Cantharellus griseotinctus is currently only known from the forest of Analalava to the west of Mahavelona in eastern Madagascar. This site is a biodiversity hotspot, and there are several palm species that are restricted to this region of Madagascar. Even though the host species of C. griseotinctus is not known, there is a chance that it could have similar ecological requirements and could be restricted to this area. Even if it is more widespread then it is most likely to be severely fragmented due to ongoing habitat loss in eastern Madagascar. Therefore, this species most likely warrants listing under a threatened category. Precautionarily, C. griseotinctus is treated as restricted to this one location, and based on current information it has a minimum area of occupancy and extent of occurrence of 4 km2. Therefore, C. griseotinctus is assessed as Critically Endangered under criteria B1ab(iii)+2ab(iii).
Why suggested for a Global Red List Assessment?
This species appears to be known from only the type specimen, collected to the west of Mahovelona on the east coast of Madagascar at Analalava (Hyde et al. 2019). This site is known to be a hotspot for other taxonomic groups (e.g. palms, Rakotoarinivo et al. 2010). Indeed some of the palm species that occur at this site are restricted to this region, while others that are more widespread are severely fragmented (Rakotoarinivo et al. 2010). While no relationship between this species and palms was noted in the type description, there is a chance that it could have similar ecological requirements. So we may suspect that either its range is very small, or severely fragmented. Based on the fact that there is only one known specimen the area of occupancy and extent of occurrence would both be 4 km2. However, if it is restricted to this region of Madagascar then the maximum for each may not exceed 100 km2.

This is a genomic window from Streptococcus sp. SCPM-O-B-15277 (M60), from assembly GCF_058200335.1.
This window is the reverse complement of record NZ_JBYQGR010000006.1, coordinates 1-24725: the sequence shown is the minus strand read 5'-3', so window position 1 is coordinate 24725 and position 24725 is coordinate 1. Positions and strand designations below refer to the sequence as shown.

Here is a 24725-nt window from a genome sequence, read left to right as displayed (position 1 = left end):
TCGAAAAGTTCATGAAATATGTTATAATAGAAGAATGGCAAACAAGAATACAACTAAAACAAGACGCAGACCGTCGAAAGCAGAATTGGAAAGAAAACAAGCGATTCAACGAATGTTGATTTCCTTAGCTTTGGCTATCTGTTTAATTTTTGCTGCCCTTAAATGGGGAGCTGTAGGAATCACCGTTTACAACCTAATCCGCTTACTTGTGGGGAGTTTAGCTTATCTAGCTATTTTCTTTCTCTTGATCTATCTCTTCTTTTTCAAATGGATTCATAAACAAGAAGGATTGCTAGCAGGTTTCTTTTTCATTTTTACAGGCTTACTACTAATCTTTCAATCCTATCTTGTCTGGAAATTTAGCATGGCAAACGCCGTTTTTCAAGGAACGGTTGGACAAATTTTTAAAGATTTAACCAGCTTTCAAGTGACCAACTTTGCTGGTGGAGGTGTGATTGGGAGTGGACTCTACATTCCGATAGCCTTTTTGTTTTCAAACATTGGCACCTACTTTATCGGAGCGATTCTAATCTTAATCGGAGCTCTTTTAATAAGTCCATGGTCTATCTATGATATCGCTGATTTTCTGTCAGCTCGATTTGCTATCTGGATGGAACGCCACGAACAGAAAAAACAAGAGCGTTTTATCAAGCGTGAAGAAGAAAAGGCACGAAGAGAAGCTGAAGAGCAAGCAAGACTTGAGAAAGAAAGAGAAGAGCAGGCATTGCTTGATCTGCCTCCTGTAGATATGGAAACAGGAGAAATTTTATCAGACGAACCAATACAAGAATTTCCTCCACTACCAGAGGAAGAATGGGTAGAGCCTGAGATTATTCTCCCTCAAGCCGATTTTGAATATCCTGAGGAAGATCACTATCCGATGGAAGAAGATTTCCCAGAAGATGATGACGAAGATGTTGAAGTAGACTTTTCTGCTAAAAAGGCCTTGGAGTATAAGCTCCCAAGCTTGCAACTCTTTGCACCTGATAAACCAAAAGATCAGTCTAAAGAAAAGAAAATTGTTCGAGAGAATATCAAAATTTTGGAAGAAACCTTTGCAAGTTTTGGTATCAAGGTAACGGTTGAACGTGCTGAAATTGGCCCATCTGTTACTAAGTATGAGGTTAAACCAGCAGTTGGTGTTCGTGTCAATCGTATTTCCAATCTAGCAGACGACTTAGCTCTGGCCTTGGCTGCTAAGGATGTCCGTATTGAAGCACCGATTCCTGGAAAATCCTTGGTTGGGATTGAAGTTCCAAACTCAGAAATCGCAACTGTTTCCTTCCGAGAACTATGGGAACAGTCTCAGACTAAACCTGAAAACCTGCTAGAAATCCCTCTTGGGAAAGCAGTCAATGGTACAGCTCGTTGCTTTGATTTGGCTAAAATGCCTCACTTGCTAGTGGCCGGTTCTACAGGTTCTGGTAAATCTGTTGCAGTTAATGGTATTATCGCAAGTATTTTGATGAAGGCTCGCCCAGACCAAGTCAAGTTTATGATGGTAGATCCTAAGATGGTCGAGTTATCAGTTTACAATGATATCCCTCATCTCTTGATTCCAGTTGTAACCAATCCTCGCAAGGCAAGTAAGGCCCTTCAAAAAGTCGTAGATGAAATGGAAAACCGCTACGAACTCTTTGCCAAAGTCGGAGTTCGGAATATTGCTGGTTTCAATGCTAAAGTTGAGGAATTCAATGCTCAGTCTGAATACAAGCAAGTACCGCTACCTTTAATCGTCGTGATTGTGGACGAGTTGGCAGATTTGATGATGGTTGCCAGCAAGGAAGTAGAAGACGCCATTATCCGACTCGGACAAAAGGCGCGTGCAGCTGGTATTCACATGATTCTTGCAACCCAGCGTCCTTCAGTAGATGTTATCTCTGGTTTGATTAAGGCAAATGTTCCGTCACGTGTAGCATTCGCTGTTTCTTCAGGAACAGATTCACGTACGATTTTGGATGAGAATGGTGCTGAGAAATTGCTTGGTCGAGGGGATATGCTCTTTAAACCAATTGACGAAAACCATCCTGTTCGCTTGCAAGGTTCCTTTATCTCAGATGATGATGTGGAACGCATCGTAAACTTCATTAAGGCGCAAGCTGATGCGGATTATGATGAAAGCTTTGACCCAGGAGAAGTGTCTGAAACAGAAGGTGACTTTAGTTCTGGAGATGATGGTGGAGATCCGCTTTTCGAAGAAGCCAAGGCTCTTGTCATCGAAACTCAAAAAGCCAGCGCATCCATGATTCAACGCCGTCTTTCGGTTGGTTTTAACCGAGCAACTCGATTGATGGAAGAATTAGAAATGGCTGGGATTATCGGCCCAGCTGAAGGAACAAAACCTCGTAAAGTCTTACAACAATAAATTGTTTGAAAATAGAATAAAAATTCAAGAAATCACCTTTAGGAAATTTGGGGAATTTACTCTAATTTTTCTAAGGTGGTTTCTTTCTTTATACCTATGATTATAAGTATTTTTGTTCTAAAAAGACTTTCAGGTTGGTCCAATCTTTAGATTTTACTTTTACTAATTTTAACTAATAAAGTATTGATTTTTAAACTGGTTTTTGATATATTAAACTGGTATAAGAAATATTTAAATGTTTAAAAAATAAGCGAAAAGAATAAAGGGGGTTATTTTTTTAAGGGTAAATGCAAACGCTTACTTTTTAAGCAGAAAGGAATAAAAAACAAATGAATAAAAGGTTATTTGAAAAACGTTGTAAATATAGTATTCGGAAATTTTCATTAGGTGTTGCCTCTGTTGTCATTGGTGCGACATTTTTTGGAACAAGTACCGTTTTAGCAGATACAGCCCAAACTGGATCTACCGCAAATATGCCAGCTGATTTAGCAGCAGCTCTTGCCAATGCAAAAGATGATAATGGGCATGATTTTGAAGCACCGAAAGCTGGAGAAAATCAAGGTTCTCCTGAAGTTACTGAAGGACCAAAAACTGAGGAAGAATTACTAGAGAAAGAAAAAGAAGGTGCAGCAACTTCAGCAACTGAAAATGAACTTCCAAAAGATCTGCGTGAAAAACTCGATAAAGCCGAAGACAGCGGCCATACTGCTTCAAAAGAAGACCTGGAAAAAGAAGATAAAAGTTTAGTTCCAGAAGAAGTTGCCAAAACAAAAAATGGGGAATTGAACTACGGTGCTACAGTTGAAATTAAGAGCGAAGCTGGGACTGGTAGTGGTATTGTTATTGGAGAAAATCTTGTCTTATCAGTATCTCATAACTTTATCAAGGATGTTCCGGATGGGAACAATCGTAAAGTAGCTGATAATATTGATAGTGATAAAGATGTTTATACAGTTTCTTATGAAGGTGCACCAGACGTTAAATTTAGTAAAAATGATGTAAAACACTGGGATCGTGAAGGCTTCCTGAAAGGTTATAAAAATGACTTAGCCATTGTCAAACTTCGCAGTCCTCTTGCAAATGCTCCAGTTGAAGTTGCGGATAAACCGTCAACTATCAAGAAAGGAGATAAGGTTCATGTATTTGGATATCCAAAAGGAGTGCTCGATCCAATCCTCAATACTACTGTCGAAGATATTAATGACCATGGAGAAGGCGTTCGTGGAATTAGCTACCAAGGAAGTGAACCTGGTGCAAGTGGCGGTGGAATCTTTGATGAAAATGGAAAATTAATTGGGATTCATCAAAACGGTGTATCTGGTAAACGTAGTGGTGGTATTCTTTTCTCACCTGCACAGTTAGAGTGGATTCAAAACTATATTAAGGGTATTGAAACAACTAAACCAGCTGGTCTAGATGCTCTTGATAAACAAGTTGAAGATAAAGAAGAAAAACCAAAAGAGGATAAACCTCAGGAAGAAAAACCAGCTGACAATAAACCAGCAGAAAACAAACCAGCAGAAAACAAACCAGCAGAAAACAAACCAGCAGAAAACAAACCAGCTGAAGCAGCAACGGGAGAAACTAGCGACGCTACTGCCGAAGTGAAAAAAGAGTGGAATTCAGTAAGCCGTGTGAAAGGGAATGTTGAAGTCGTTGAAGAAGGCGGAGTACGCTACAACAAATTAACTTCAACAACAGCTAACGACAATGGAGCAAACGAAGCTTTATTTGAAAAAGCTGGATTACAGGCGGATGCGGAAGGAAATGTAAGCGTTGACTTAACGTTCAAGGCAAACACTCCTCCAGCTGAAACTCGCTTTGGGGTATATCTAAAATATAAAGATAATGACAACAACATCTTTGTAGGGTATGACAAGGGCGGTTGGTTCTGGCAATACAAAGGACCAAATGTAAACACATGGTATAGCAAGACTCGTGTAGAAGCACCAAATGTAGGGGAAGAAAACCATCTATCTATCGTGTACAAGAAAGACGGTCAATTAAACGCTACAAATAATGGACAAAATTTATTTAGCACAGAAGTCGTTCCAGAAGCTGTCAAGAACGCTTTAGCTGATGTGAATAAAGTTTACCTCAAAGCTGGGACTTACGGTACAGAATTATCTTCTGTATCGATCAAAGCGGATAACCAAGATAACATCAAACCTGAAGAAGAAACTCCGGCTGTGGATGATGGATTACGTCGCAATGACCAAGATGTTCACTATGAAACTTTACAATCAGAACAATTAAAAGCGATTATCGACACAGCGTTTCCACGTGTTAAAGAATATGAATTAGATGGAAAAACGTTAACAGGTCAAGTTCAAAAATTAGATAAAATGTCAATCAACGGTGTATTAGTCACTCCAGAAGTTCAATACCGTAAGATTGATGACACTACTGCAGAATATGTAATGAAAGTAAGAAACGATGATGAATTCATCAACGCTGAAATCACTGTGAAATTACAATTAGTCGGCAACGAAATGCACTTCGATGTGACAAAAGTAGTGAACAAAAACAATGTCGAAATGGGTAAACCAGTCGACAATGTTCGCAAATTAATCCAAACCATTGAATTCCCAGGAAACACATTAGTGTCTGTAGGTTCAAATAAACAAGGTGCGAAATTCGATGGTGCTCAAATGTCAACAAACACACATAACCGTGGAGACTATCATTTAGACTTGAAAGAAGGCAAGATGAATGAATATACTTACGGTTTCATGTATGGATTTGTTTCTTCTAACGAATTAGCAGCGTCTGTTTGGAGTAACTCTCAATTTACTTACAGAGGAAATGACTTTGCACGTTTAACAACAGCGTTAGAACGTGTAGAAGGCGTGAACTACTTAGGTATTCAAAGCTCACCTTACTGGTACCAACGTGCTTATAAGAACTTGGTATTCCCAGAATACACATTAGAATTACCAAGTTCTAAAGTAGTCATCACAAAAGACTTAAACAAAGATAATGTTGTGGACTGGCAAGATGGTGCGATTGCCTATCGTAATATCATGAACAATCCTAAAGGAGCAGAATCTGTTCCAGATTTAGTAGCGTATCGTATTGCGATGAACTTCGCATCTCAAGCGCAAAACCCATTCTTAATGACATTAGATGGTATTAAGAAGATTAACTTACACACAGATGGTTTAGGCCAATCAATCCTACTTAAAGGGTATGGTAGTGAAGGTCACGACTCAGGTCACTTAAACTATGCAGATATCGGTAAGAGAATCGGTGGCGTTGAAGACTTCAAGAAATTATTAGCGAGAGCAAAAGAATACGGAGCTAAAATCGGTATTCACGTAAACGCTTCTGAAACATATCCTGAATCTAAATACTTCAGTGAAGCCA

Population and Trends
Population size is unknown, although it may be very small. It is suspected to be in decline as a result of ongoing threats to lowland forest in eastern Madagsacar.
Population Trend: Decreasing
Habitat and Ecology
This species was collected from low altitude forest in the humid zone of eastern Madagascar (Hyde et al. 2019). It was found in small groups on a steep, muddy slope amongst herbs (Hyde et al. 2019)
Subtropical/Tropical Moist Lowland Forest
While the type locality has been managed by Missouri Botanical Garden since 2012 (Rakotoarinivo et al. 2010), the wider region has suffered from rapid deforestation due to land conversion for agriculture and logging. Wildfires may be an additional threat (FAPBM 2021).
Shifting agricultureSmall-holder farmingUnintentional effects: subsistence/small scale (species being assessed is not the target) [harvest]Increase in fire frequency/intensity
The type locality has been managed by Missouri Botanical Garden since 2012 (Rakotoarinivo et al. 2010). Ensuring continued protection of the site, is important, in addition to engagement with local stakeholders to try to reduce the impacts of anthropogenic activities on natural vegetation.